"This is really quite something," she marveled as she ran her hand across one of the leather straps that were hanging from the side of the operating table in the center of the room.
"I must say it works splendidly well," he told her. "I added enough straps to keep the patient restrained at all times. You see, like this I only need to leave the straps in the area where the surgery is being performed undone. The rest will keep the patient firmly in place."
He watched her closely, saw her admiration, and decided to exploit it. "Here, how about if you climb up, and I will show you."
"I'm not exactly dressed for something like this," Mary told him hesitantly, but he could tell that she was wavering. She was just like her father, too eager to learn of the newest advances that medicine had to offer. How ironic that it would soon be her downfall.
"Come, it will only take a moment. Besides, I would like an honest opinion on the level of comfort this thing has to offer. I have tried it myself, of course, but I fear I am not as finicky as some of the ladies."
Mary grinned, rising to the challenge-and the bait. "Very well then, I will give it a go."
"Here, you can use this stool to climb up, then just lean back. . .there you go. . .comfortable?"
"As a matter of fact, I am actually," she admitted, sounding surprised.
But when she began to sit up again, Robert stopped her with his hand. "Come on, Mary; you cannot say that you have tried it unless you have really tried it. It will only take a moment." He forced a warm smile as he reached for one of the straps.
Mary hesitated. There was something in Robert's voice that she didn't like. It sent a cold chill through her, but she quickly dismissed it. His demeanor was, after all, just as charming as it had always been. Besides, she'd known him for as long as she could remember. He would never hurt her.
Her thoughts returned to Helmsley as Robert tightened the straps around her right arm. She'd known him her whole life too, and. . .what was it he'd said?
You have the wrong man.
Panic a.s.sailed her. The sudden fear of being rendered helpless in a room with just one man present, no matter who that man might be, had her heart thumping against her chest within seconds. She aimed for a calm voice. "I am sorry, Robert, but I am not feeling all that well. Please untie me."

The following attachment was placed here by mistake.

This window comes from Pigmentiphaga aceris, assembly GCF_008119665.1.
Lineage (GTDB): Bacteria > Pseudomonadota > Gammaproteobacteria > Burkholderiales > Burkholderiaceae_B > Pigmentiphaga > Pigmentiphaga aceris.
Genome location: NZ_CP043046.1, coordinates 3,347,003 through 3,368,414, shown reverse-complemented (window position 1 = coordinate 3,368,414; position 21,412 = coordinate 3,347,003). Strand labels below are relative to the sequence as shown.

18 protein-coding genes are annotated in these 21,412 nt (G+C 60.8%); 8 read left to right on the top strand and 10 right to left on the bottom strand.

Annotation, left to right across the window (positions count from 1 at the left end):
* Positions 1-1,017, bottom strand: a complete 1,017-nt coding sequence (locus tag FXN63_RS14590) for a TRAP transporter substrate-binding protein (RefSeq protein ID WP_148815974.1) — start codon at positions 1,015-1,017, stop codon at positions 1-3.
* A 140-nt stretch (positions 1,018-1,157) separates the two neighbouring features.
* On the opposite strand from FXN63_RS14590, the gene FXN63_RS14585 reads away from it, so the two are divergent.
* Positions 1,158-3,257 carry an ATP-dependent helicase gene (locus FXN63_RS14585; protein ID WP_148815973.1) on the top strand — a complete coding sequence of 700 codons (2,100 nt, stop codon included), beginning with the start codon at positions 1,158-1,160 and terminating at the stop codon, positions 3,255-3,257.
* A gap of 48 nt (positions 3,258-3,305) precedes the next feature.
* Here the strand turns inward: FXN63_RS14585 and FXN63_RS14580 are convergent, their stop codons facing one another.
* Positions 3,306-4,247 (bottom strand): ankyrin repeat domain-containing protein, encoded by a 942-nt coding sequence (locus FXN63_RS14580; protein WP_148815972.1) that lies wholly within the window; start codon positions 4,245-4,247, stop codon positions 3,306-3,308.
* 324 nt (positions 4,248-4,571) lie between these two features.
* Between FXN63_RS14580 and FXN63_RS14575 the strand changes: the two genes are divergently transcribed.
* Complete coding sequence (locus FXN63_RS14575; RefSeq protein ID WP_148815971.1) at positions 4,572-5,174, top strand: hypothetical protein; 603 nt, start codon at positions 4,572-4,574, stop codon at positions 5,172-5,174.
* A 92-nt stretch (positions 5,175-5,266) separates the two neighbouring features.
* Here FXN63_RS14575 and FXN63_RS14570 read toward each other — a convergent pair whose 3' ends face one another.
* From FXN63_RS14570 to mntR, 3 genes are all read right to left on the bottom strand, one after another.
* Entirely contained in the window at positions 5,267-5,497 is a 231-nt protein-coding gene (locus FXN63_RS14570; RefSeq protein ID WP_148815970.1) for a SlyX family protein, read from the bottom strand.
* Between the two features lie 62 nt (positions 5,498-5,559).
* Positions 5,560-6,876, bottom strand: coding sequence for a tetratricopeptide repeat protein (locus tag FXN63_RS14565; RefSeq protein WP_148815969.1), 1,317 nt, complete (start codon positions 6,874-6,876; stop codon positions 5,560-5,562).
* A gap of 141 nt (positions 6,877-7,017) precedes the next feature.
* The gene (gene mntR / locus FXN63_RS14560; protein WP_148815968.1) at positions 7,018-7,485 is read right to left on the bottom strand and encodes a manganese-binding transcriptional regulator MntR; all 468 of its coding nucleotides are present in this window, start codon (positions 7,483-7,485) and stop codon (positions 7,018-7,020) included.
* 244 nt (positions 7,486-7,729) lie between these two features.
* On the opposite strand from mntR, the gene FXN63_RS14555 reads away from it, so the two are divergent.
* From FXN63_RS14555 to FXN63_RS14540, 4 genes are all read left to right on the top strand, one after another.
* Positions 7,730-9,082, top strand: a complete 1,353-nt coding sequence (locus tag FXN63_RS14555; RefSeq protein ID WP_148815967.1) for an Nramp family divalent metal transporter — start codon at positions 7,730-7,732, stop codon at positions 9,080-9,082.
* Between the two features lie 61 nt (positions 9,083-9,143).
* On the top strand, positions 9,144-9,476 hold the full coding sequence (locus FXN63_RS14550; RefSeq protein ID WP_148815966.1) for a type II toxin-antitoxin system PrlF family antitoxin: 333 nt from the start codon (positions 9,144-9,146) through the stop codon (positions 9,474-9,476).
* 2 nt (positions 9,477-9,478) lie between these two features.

"Not to worry, Mary, you will feel much better soon."
"Robert." She pulled at the restraints, but they wouldn't budge. "Please help me get down."
"In a minute." His voice was tight and suddenly cold.
Grabbing her left arm, he held it down to strap it in place. Mary flung her leg out sideways, kicking him as hard as she could against his head.
"You will pay for that," he sneered, holding his hand firmly against the bruise that was forming above his left eye.
And before Mary knew what hit her, Robert punched her solidly in the face, splitting her lip and knocking her out cold.
I cannot move. Why can't I move?
Mary's head was pounding. She tried to move her arms, but they wouldn't budge. Her legs seemed just as useless. Opening her eyes slowly, a blurry vision of an almost empty room greeted her.
Where am I?
Turning her head sideways, she spotted a figure. She blinked a few times, allowing her eyes to focus, and then realized who it was.
"Robert?" her voice croaked. He leaned toward her, peering down at her anxious face. "What happened?"
"You honestly don't remember?" he asked mockingly. "You were being difficult, and I had no choice but to hit you."
The fear she'd felt earlier was upon her again. She struggled helplessly against her restraints. They wouldn't budge. Tears welled in her eyes, but she held them back. She'd be d.a.m.ned if she was going to let him watch her cry.
"Why are you doing this, Robert?"
"Because you refused to listen to me, Mary. I warned you repeatedly, but you simply would not follow my advice. You insisted on snooping around in matters that did not concern you-just as your father did."